And, of course, friends, we have heard that the security cameras did not—in the hotel did not show Natalee coming back in the hotel as the three men who lived in Aruba claimed; they dropped her off and she went back inside the hotel. 

Certainly very, very difficult case, but our thoughts and prayers, again, remain with her and her family and the FBI agents that are searching desperately for her tonight.  We will stay on the story and keep you updated. 

Now, coming up, you thought everybody had weighed in on the Deep Throat revelation.  But now hear from a member of Richard Nixon‘s family.  Exclusive, President Nixon‘s brother is going to be here, Ed.

And, later, we are going to give you the new Spelling Bee champion. 



SCARBOROUGH:  You know, as the news has been breaking about Deep Throat this week, we have heard from Mark Felt, Deep Throat himself.  We have heard from Woodward and Bernstein. 

Well, tonight, for the first time, we hear from Richard Nixon‘s only surviving sibling.  That is Ed Nixon.  And I spoke with him earlier and asked him what he thought of Deep Throat‘s identity. 


EDWARD NIXON, BROTHER OF PRESIDENT RICHARD NIXON:  I have reflected on it occasionally from time to time.  But Watergate has faded into the past, to a point for my own family that we say, oh, here it is.  When are they going to find all the details and let the public know what was going on? 

I think that, as far as Mr. Felt being number two and being passed over, so to speak, for the top job at FBI when Pat Gray took the job, that leaves a lot of questions to be answered, also, some questions as to just who all was involved in this thing, including John Dean and some others who were very much in question. 

But I have reserved my own decisions.  I don‘t have a decision to make on this thing.  It‘s just a matter of impressions and how I react to them.  I do feel that it was a tragic entertainment that was engaged in this thing.  And it‘s—I hope it doesn‘t devolve into something that is suitable only for “The National Enquirer” or another checkout stand entertainment, because I feel that there‘s a great deal of scholarly work to be done to really get to the bottom of it.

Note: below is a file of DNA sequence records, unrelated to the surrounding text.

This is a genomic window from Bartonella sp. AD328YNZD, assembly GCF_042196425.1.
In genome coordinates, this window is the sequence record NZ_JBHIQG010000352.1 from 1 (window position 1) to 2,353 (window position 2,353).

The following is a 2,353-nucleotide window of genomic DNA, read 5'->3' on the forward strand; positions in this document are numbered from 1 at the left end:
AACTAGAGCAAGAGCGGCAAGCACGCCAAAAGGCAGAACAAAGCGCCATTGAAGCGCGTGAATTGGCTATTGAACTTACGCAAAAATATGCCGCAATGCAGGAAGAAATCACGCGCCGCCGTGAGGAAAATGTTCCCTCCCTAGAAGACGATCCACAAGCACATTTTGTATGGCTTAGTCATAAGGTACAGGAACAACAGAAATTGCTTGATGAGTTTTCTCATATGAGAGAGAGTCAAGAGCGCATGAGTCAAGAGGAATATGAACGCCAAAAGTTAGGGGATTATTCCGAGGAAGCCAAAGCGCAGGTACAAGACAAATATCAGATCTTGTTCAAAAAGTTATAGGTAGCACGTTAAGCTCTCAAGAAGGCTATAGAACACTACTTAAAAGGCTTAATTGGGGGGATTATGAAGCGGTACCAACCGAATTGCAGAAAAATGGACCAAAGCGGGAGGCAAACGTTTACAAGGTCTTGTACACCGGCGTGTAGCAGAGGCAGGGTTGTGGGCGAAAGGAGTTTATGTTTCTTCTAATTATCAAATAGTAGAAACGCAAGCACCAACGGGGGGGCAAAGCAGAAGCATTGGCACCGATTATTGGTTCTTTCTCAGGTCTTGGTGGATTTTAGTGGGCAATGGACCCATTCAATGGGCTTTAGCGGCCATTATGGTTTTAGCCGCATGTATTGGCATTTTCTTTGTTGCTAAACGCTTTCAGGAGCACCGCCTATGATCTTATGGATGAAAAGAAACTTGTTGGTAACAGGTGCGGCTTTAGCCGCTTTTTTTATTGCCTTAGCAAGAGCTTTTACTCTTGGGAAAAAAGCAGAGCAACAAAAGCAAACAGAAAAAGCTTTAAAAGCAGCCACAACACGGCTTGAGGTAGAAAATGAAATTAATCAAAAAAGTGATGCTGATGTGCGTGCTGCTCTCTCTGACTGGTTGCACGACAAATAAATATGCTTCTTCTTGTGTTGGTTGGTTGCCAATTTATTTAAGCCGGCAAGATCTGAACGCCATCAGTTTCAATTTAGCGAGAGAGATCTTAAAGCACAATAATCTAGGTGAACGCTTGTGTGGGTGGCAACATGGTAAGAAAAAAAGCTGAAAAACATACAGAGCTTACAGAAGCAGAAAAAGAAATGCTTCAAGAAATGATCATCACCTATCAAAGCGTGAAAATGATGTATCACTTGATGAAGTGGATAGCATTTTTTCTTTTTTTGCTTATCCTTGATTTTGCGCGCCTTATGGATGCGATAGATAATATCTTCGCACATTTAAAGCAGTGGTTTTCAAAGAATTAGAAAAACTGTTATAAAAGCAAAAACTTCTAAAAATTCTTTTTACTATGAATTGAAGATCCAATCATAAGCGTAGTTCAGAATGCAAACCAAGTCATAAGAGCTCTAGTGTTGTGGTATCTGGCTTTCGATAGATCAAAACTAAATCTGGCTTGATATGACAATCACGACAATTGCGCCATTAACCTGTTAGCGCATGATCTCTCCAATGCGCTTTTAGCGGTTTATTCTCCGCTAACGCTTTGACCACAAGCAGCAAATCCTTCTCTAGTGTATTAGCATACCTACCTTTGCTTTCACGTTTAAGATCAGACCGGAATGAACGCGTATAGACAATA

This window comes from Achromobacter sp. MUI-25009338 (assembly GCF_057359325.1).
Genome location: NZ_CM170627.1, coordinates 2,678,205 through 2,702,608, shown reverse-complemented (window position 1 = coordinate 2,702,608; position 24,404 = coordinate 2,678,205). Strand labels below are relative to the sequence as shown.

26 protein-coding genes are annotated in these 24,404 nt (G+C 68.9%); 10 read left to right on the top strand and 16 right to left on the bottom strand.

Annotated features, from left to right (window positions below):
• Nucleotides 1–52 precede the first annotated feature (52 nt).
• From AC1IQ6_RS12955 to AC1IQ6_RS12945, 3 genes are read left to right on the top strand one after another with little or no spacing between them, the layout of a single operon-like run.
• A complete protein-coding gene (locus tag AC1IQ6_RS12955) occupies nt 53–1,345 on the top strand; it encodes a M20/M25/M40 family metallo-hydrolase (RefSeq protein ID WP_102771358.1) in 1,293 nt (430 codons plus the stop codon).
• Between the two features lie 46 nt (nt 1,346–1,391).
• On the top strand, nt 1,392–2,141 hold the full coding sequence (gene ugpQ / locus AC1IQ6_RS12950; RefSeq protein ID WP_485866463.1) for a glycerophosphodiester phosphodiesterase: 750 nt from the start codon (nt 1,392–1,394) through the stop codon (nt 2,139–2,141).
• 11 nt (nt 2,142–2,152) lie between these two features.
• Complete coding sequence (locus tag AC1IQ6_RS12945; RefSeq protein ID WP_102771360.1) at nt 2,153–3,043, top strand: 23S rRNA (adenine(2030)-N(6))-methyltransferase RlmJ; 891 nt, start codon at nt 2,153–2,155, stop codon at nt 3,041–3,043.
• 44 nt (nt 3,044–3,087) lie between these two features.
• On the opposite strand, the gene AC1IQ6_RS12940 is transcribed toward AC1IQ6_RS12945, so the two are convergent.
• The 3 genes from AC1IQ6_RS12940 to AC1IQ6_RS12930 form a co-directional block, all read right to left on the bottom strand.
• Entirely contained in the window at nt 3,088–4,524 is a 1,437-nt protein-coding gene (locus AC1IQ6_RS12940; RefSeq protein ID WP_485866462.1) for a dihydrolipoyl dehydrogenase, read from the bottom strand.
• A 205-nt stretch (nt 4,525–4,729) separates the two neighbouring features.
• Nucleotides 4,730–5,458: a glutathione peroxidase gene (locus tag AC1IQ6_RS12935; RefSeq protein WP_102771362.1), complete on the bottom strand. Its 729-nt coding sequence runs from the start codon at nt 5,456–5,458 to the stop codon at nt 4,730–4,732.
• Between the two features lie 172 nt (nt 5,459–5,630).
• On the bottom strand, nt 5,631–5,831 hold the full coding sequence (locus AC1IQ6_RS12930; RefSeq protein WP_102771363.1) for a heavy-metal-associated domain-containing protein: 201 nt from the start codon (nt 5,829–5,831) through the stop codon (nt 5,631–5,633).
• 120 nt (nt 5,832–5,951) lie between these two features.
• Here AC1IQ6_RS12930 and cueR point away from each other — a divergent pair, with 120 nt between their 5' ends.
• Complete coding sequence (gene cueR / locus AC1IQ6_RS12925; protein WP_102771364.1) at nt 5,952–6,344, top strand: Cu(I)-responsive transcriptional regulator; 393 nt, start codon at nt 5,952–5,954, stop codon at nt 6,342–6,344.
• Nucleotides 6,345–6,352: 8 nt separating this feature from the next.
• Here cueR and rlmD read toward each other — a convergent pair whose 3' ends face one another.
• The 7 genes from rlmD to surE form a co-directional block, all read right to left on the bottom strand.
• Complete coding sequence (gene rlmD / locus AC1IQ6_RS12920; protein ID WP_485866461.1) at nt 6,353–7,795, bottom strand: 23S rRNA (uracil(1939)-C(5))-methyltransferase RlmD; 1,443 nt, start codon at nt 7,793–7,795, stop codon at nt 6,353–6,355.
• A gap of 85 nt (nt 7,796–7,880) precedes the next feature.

And it‘s nowhere near finished now.  It deserves a complete story.  And the story is so far incomplete, although we have an interesting note to place on the calendar. 

SCARBOROUGH:  Well, you know, obviously, the first draft of history, the first story was written by Woodward and Bernstein.  Do you think they were fair to your brother? 

NIXON:  Oh, I think they were led into a line of conspiracy that had no—it had no place.  It was not—it didn‘t exist when they started this thing. 

There was no cover-up.  There was nothing to cover up.  But as it went on, I think the leakage and the intent of some in the administration was out of sight of my brother.  And, as a result, it really got out of hand.  His reaction to people who proved to be untrue or disloyal, even under oath, sworn to office, really is disturbing.  I think that‘s the main concern. 

On the other side of it, I look at Mr. Felt‘s family, his extended family.  And they look at family as something that is not to be totally destroyed.  If they want to view him as an honorable person, that remains to be seen as well.  But let them hold what they need for their own dignity.  It goes for any family.  And that‘s what is important in this country.